In addition to all of these other excellent suggestions, as part of your original agreement, try to establish a single point of contact for the project, the one through whom all requests will flow.

                        • 9. Re: Say "no"
                          David Moyer

                          Hi,

                          I hope to add to the conversation ... this happened to me a few hours ago - but it wasn't with FM.  I had quoted a fixed price on a project and within seconds of the customer starting to pile on additions, I simply stated that it wasn't part of the quote, but I'd happily add work/money as needed.

                          • 10. Re: Say "no"
                            malachydevlin

                            thanks all, yes its a matter of managing expectations and standing firm.

                             

                            thanks.

                            • 11. Re: Say "no"
                              alangodfrey

                              As Phil says, it can be a nice little earner.  Why would you object to getting more work?  Ah - I see! - you mean you want to stop this Petty Person getting lots of stuff done for free.

                               

                              Tuppence worth:

                              - encourage them like blue blazes to compile all their requests into a list, no matter how tiny.

                              - Explain that once you start into file modifications it's much more efficient to do a few hours work and kill 20 small requests in one go.

                              - Tell them you'll do the list when it builds to a half-day's work, or after 6 weeks, whichever is the sooner.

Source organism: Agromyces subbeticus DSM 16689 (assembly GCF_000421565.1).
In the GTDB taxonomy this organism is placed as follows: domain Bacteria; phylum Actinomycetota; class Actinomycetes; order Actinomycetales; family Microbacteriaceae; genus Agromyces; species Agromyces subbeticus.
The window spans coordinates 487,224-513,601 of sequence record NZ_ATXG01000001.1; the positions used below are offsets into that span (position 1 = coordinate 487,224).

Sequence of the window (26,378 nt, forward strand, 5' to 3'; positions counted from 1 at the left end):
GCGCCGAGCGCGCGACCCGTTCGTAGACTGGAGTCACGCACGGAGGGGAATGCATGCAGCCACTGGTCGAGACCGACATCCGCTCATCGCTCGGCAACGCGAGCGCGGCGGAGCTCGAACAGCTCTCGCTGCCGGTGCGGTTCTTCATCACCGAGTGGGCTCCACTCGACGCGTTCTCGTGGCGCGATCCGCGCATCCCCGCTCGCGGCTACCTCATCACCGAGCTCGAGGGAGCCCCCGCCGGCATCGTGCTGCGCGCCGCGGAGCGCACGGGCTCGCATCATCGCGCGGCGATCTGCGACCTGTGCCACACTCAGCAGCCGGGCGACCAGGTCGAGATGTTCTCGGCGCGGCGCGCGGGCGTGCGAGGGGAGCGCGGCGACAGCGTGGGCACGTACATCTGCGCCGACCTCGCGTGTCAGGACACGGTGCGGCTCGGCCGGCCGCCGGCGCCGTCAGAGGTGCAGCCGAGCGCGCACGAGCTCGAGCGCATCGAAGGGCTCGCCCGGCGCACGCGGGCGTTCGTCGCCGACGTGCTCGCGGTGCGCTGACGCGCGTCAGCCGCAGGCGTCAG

- as others say, get the Request List priced and signed off by the bill-payer before you start.

                              - but most importantly do not do the amendments in front of the customer.  Once they see the seconds it takes you to change 'Add' to 'Add customer' that's the only one they'll remember, and they will believe that everything takes just seconds.

                              - and even if everything did take only seconds, just 3600 seconds make an hour's work

                              • 12. Re: Say "no"
                                fmpdude

                                As others have said, you should have a written agreement with the customer that stipulates what changes cost, say, and a pre-agreed to hourly rate.

                                 

                                "Scope creep" is nothing new and there are many ways to handle it.


                                The best way is never give away anything for free or that's what the customer will think your services are worth. Beyond that, have a clear contract which stipulates what your services cost.

                                 

                                If you have a client who insists everything should be free, assuming you do FMP for money and not for fun, I would fire that client.  A client must understand this is a business. It can be fun along the way too.

                                 

                                I've found that once I stand up to a client (VERY rarely needed), it usually goes better after that.

                                 

                                Bottom line: If there's not mutual respect in a developer-customer relationship, it's not a good place to be, anyway.

                                 

                                HOPE THIS HELPS.